Wheels off

Did you actively prevent losing a set of wheels today, or were you just lucky? Having wheels come off your truck or trailer, though quite rare, is one of the most serious safety violations to be found in trucking. Even out-of-adjustment brakes are somewhat effective, but wheels separating are not only of no use to you, but they pose an extremely dangerous, potentially deadly hazard. There are a few reasons why a set of wheels can separate from the truck or trailer, but the most common reason is improperly tightened lug nuts. Anytime a wheel is removed and re-installed, have the lug nuts retorqued within the first 100 miles. In some jurisdictions, this is a recommendation, while in others like Ontario, it is mandated by law. The reason Ontario is so strict regarding wheels coming off commercial vehicles is that about 20 years ago they had a real epidemic of wheels coming off trucks, and more than a few people were killed. Try to imagine the force of 2 tires and rims weighing close to 700 lbs hitting your car and a combined speed of over 160 km/h.

To best prevent a wheel separation, do a thorough check of the wheels, rims, and hubs every time you do your pre-trip, and check them periodically during the day. In particular, you want to check for proper tightness. I know this can be nearly impossible, but grab each lug nut and try to turn it. If you can turn any of them by hand, do not drive at all until they have been properly tightened and torqued by a qualified tire repairman. Check each lug to make sure the same length of mounting stud is protruding through the lug nut, and make sure the lug nuts are installed properly. The nuts have a beveled edge that sits in the rim to properly hold the rim in place. If the beveled edge is visible, have the nut installed properly before driving. If the rim has any cracks whatsoever, or if there is evidence of rust coming from under the lug nut, have the issue fixed before driving. If during the day the hub feels excessively warm, you will want to have that looked at as soon as possible. If possible, visually check the hub oil level, and top it off as needed. Check with your maintenance department for the correct hub oil, but it’s usually 80W95.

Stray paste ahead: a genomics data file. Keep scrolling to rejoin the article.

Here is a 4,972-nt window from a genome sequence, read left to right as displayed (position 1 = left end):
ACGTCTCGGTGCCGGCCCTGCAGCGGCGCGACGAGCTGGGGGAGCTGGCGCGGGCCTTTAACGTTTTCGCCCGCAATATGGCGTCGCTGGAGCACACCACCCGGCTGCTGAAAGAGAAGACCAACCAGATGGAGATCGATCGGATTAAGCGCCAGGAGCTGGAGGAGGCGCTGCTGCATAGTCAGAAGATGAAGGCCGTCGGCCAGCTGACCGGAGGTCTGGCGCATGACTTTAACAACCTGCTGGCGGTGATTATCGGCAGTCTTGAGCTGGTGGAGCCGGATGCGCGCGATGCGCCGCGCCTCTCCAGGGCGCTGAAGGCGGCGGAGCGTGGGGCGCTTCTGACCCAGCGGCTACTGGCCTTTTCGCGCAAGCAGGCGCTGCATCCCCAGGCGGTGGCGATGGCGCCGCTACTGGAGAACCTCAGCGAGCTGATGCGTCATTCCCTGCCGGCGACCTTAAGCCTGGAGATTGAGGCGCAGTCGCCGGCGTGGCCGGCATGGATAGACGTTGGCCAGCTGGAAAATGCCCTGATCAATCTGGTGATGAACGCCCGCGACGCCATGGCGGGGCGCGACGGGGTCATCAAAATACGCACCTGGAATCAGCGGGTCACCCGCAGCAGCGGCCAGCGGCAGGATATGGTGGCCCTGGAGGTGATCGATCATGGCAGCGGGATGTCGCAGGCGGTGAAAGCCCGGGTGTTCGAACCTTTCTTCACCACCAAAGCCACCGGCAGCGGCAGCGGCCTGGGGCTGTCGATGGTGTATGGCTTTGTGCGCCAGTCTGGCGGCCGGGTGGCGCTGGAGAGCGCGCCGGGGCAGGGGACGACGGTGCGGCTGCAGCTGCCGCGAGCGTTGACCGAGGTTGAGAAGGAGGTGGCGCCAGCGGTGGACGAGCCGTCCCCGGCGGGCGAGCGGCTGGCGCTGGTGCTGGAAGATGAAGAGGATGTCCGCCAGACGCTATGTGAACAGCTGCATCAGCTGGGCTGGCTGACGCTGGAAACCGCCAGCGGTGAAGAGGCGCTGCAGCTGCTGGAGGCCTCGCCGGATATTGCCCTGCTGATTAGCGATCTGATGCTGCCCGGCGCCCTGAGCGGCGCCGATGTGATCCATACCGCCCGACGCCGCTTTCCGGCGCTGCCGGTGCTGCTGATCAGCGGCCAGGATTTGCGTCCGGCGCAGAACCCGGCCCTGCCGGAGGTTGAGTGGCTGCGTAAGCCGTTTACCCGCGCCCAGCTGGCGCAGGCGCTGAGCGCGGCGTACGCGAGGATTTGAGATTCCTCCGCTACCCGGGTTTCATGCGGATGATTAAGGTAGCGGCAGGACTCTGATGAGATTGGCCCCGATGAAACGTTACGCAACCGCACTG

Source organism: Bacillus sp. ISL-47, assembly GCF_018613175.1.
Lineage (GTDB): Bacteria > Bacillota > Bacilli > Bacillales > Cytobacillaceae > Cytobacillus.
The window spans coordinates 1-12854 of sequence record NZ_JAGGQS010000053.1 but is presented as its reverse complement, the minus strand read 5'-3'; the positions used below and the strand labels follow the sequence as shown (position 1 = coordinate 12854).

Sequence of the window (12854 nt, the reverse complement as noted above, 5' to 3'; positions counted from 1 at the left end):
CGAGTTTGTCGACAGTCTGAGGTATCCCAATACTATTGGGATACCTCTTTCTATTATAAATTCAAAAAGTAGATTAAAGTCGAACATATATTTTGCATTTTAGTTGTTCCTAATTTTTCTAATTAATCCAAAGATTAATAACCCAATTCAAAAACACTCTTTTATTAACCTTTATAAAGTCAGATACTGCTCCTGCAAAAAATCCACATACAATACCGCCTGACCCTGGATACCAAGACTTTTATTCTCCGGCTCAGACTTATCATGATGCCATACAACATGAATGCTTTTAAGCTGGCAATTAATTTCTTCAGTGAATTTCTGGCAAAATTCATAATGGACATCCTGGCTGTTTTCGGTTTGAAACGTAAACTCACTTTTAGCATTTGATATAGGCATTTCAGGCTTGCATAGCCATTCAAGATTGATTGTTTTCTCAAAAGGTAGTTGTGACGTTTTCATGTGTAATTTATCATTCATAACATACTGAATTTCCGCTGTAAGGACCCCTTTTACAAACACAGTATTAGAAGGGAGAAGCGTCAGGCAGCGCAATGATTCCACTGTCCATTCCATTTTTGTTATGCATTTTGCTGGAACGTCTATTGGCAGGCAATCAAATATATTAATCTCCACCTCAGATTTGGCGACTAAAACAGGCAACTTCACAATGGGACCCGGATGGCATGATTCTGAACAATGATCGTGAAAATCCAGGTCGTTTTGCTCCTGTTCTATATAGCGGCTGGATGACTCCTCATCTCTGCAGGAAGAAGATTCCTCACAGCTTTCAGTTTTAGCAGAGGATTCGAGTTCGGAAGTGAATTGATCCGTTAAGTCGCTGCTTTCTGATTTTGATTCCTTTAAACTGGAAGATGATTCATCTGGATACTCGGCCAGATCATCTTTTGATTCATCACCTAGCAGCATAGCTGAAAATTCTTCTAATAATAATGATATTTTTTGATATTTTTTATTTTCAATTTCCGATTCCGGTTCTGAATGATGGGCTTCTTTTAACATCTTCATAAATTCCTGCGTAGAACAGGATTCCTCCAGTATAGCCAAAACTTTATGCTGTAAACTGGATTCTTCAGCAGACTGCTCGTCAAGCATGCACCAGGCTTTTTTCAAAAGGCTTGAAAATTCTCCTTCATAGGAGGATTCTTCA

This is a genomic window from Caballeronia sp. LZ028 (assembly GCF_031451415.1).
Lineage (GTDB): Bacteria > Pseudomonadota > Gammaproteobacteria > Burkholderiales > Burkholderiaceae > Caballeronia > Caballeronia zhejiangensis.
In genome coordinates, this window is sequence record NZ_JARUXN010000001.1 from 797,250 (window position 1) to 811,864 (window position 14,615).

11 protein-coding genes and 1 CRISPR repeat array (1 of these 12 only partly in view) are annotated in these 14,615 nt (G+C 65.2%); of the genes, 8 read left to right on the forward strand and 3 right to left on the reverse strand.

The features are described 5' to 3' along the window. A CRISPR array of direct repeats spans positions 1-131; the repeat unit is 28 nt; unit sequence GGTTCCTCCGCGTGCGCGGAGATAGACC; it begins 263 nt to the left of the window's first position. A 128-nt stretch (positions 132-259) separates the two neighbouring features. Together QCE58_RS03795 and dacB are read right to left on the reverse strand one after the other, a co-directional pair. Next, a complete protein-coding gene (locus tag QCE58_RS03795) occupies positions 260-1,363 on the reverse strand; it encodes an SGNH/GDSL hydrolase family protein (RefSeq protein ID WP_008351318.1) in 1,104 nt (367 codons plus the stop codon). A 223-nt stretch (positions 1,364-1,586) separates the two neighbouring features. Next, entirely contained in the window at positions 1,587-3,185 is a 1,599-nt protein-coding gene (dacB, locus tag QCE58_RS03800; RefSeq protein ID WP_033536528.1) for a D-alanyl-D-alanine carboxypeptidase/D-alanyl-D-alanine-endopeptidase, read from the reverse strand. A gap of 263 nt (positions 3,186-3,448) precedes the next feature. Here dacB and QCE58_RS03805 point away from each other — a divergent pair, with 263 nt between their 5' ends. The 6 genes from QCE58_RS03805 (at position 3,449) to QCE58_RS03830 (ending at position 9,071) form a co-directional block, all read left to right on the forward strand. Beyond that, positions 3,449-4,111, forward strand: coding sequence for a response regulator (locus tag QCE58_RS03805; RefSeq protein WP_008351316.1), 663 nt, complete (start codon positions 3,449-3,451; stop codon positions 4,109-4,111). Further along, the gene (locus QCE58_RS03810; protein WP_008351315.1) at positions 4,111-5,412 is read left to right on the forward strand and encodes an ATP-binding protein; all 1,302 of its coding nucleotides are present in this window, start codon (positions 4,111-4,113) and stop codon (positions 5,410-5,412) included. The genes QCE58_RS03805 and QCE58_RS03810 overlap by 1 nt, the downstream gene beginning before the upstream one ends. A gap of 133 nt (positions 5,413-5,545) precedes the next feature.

Some companies may want to save a few bucks on a roadside service call and have you take the trailer to a repair shop. While that decision is entirely up to you, (we do NOT recommend this course of action in any way, how, shape, or form) keep in mind that the penalty in Ontario for losing a wheel is between $2,000 and $5,000 per tire, and that fine is issued to the driver. On top of the fine, you will be placed out of service on the spot until the issue is corrected, and the violation will be entered into both your company’s safety profile as well as your own, which will be accessible to any potential future employers

Don Taylor has been a professional driver since March 1985.  In 1994 he made the jump to driving tractor trailers, and has accumulated over 3.5 million miles, including over 4 years of driving turnpike doubles in Manitoba, Saskatchewan and Alberta.  He is currently hauling flat decks across North America.